More action is needed to boost female labour participation and bridge the gender pay gap

If we’re to make real change in addressing the gender pay gap, a social shift is required

By Emma Kerins Head of Policy and Public Affairs, Chambers Ireland

IRELAND HAS A much lower female labour participation rate than the European average. CSO data shows that there is a 14% pay disparity between men and women, and in the most recent WEF Global Gender Gap Report we rank ninth overall, having dropped one place from 2017.

Boosting female labour participation rates is a priority of the Chambers Ireland network. Low rates of participation contribute to a lack of diversity in the workplace that manifests in the “gender pay gap”- the difference between men and women’s pay, based on the average difference in gross hourly earnings of all employees.

Supporting those who are excluded from the workforce because of caring duties is an essential element of reducing the pay gap.

What’s driving the gender pay gap?

CSO Statistics show that women in Ireland work part-time more frequently and have lower levels of workforce participation. Women also suffer from occupational segregation, often in lower paid professions.

The Department of Justice and Equality has published legislation which they believe will narrow the gender pay gap. The Gender Pay Gap Information Bill 2019, which has passed second stage in the Dáil, will place a new obligation on all companies with 50 employees and upwards to publicly publish their gender pay gap data online.

If our goal is to narrow the gender pay gap, we must be open to asking how we get there and what policies we need to introduce. The data produced by the Gender Pay Gap Bill should inform these discussions.

Throughout our engagements with the department on this matter, we’ve emphasised how important it is that any new reporting requirements are diagnostic and contribute to policy initiatives which narrow the average pay gap.

The reasons behind why pay gaps exist are multiple and complex. They involve educational structures, social norms, access to affordable childcare and lack of support for parenting equality. 

These factors need to be understood by policy makers, employers and employees if we are to remedy the problem.

More action is needed

This bill has the potential to inform policy meaningfully, but only if State agencies collate and review the data which businesses will be obliged to publish.

It shouldn’t just “name and shame”, then expect change to follow, as reporting alone will not narrow the gap or improve the economic equality of women in the workplace. The bill must be seen as a means to an end, not an end in itself.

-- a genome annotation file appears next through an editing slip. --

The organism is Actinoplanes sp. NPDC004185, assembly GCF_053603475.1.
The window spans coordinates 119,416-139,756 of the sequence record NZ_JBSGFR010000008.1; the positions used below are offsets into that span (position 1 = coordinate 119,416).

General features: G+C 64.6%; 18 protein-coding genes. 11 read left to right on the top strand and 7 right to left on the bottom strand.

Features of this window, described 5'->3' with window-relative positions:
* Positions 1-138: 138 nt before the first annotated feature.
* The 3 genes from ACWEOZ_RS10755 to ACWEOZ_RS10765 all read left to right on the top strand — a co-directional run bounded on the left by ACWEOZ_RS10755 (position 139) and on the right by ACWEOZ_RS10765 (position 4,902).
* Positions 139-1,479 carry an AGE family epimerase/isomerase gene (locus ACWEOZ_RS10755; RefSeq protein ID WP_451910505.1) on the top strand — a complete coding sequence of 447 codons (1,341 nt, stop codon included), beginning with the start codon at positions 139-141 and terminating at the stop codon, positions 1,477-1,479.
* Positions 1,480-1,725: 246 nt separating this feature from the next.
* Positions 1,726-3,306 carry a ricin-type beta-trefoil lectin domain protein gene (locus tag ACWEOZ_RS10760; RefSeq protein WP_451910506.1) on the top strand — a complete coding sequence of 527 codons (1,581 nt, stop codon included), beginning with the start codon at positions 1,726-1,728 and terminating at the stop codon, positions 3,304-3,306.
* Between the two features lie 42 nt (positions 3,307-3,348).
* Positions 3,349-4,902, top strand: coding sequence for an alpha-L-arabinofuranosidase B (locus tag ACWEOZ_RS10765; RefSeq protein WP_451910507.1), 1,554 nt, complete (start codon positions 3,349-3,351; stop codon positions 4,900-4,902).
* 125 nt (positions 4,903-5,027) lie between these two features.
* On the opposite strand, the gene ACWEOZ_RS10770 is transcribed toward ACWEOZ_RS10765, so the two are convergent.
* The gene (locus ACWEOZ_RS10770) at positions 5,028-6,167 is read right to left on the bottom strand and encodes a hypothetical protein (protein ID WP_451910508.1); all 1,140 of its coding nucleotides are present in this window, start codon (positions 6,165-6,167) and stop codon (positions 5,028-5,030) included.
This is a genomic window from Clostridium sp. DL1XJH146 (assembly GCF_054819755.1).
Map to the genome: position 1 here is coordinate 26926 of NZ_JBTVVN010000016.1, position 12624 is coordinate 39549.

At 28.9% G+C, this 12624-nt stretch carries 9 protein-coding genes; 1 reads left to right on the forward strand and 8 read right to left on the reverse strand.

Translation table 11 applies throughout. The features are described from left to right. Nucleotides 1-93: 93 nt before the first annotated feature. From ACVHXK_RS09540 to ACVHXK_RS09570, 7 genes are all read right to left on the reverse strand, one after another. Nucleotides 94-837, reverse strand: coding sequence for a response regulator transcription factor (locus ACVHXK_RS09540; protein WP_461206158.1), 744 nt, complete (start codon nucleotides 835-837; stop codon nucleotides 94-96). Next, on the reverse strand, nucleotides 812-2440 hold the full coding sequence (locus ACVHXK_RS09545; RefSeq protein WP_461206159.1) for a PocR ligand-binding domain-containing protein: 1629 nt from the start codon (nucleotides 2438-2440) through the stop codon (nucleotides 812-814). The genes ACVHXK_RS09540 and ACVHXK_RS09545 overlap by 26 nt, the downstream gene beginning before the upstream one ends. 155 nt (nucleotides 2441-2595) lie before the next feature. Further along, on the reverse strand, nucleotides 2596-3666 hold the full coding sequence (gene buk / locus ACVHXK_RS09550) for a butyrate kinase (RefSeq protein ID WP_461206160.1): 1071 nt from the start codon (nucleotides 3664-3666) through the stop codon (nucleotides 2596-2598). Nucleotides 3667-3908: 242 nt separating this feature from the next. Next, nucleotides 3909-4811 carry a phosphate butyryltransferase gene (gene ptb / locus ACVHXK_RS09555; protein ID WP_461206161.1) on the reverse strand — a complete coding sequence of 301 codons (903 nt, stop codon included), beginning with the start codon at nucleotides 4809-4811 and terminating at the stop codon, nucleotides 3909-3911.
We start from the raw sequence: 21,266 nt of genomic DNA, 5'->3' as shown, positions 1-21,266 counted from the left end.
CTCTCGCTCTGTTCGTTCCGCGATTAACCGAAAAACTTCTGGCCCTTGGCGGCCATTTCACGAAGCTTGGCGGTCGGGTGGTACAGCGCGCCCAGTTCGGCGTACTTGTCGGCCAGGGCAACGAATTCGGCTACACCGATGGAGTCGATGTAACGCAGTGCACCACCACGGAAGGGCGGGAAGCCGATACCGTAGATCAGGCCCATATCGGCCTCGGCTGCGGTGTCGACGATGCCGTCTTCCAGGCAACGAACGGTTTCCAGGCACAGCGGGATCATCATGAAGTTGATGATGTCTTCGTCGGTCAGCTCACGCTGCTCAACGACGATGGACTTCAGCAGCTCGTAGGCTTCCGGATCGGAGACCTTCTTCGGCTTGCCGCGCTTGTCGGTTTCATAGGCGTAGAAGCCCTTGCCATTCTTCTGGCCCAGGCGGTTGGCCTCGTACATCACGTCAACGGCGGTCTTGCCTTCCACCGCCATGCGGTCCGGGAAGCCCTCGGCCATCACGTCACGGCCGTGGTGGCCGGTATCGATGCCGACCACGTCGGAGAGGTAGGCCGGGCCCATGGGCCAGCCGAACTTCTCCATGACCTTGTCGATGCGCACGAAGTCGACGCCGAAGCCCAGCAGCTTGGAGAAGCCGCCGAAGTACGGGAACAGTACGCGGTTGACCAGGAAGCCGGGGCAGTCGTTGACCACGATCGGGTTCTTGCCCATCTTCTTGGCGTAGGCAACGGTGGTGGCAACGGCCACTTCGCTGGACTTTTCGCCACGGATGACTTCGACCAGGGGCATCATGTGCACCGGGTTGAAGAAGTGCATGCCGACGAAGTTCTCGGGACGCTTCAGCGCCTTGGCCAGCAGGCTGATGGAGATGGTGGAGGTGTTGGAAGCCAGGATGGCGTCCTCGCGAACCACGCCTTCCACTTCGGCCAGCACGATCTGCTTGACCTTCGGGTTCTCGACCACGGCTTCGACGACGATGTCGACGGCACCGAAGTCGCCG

From 2015 UK figures, we can see that while the gender pay gap between men and women was approximately 20.8%, the “Motherhood Pay Gap” (comparing women without children with women who have two children) was as high as 25%.

We know that low levels of female labour force participation are associated with the high cost of childcare and caring responsibilities in the home, therefore further investment in childcare must be a feature of Budget 2020 if it is to become affordable and this gap is to narrow.

Furthermore, we need to acknowledge that the vast majority of caring duties in Ireland are carried out by women. For as long as women are the primary carers in the home, it’s likely that lower female labour participation rate and gender pay gaps will continue.

If we’re to make real change in addressing the gender pay gap, a social shift is required

To promote this shift, government policy should take into consideration the needs of working families particularly around flexibility to decide how parental and/or maternity leave is shared within a couple.

Later this year, government intends to enact legislation that will introduce two additional weeks of parental leave on top of existing family leave entitlements.

But if it is to be effective, more parental leave alone is not enough, it must be introduced in a way that works for employees and is manageable for employers, particularly SMEs. For example, paternity leave could be drawn down on a phased basis over the first few months after a birth rather than in a single two-week block.

We have the opportunity to work together to make constructive changes which help shift how working parents, both male and female, balance professional life with family life.

Let’s take a positive approach that aims to inform policies which work for families, rather than a negative approach that assumes naming and shaming is enough to promote change.

Emma Kerins is head of policy and public affairs at Chambers Ireland

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